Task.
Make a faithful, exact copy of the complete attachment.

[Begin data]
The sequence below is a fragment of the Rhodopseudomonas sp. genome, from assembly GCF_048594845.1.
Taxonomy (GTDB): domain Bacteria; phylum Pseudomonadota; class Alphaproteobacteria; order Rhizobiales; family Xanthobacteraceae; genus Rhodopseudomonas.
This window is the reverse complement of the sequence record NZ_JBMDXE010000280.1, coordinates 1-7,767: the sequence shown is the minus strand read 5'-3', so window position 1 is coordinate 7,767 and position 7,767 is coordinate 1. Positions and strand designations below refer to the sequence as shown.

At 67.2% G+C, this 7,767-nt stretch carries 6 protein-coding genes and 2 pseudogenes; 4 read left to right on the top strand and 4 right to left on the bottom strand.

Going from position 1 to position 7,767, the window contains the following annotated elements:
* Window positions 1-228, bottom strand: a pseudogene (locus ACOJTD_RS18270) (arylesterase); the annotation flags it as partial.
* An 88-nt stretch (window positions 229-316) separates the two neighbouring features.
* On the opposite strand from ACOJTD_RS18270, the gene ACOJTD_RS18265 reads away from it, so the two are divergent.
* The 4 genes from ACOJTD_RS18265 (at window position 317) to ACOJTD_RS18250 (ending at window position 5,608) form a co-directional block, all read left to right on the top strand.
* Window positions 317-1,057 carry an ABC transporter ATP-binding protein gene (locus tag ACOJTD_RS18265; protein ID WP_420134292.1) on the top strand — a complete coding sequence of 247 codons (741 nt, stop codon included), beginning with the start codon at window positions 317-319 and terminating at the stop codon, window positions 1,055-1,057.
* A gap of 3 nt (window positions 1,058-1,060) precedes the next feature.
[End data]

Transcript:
The sequence below is a fragment of the Rhodopseudomonas sp. genome, from assembly GCF_048594845.1.
Taxonomy (GTDB): domain Bacteria; phylum Pseudomonadota; class Alphaproteobacteria; order Rhizobiales; family Xanthobacteraceae; genus Rhodopseudomonas.
This window is the reverse complement of the sequence record NZ_JBMDXE010000280.1, coordinates 1-7,767: the sequence shown is the minus strand read 5'-3', so window position 1 is coordinate 7,767 and position 7,767 is coordinate 1. Positions and strand designations below refer to the sequence as shown.

At 67.2% G+C, this 7,767-nt stretch carries 6 protein-coding genes and 2 pseudogenes; 4 read left to right on the top strand and 4 right to left on the bottom strand.

Going from position 1 to position 7,767, the window contains the following annotated elements:
* Window positions 1-228, bottom strand: a pseudogene (locus ACOJTD_RS18270) (arylesterase); the annotation flags it as partial.
* An 88-nt stretch (window positions 229-316) separates the two neighbouring features.
* On the opposite strand from ACOJTD_RS18270, the gene ACOJTD_RS18265 reads away from it, so the two are divergent.
* The 4 genes from ACOJTD_RS18265 (at window position 317) to ACOJTD_RS18250 (ending at window position 5,608) form a co-directional block, all read left to right on the top strand.
* Window positions 317-1,057 carry an ABC transporter ATP-binding protein gene (locus tag ACOJTD_RS18265; protein ID WP_420134292.1) on the top strand — a complete coding sequence of 247 codons (741 nt, stop codon included), beginning with the start codon at window positions 317-319 and terminating at the stop codon, window positions 1,055-1,057.
* A gap of 3 nt (window positions 1,058-1,060) precedes the next feature.